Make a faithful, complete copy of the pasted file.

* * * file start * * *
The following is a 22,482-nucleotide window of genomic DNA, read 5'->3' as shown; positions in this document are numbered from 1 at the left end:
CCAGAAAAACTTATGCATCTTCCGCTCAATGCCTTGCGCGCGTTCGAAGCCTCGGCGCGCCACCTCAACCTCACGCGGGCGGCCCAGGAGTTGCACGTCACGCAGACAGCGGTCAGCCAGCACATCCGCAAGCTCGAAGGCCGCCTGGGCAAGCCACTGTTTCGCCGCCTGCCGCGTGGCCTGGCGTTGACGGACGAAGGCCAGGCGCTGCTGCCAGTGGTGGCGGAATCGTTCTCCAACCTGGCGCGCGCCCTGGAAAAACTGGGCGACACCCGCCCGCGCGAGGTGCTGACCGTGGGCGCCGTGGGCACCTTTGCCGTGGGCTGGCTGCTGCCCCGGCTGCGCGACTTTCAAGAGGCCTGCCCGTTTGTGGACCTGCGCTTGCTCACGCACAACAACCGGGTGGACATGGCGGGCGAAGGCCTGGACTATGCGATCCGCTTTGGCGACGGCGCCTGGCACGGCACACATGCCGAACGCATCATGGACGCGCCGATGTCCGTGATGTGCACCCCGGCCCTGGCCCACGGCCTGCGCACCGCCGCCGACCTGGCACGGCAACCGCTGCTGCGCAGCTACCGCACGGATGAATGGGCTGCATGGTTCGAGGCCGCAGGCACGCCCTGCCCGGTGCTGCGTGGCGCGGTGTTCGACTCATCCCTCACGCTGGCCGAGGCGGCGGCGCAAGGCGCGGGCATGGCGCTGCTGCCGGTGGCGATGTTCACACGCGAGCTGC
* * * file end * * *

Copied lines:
The following is a 22,482-nucleotide window of genomic DNA, read 5'->3' as shown; positions in this document are numbered from 1 at the left end:
CCAGAAAAACTTATGCATCTTCCGCTCAATGCCTTGCGCGCGTTCGAAGCCTCGGCGCGCCACCTCAACCTCACGCGGGCGGCCCAGGAGTTGCACGTCACGCAGACAGCGGTCAGCCAGCACATCCGCAAGCTCGAAGGCCGCCTGGGCAAGCCACTGTTTCGCCGCCTGCCGCGTGGCCTGGCGTTGACGGACGAAGGCCAGGCGCTGCTGCCAGTGGTGGCGGAATCGTTCTCCAACCTGGCGCGCGCCCTGGAAAAACTGGGCGACACCCGCCCGCGCGAGGTGCTGACCGTGGGCGCCGTGGGCACCTTTGCCGTGGGCTGGCTGCTGCCCCGGCTGCGCGACTTTCAAGAGGCCTGCCCGTTTGTGGACCTGCGCTTGCTCACGCACAACAACCGGGTGGACATGGCGGGCGAAGGCCTGGACTATGCGATCCGCTTTGGCGACGGCGCCTGGCACGGCACACATGCCGAACGCATCATGGACGCGCCGATGTCCGTGATGTGCACCCCGGCCCTGGCCCACGGCCTGCGCACCGCCGCCGACCTGGCACGGCAACCGCTGCTGCGCAGCTACCGCACGGATGAATGGGCTGCATGGTTCGAGGCCGCAGGCACGCCCTGCCCGGTGCTGCGTGGCGCGGTGTTCGACTCATCCCTCACGCTGGCCGAGGCGGCGGCGCAAGGCGCGGGCATGGCGCTGCTGCCGGTGGCGATGTTCACACGCGAGCTGC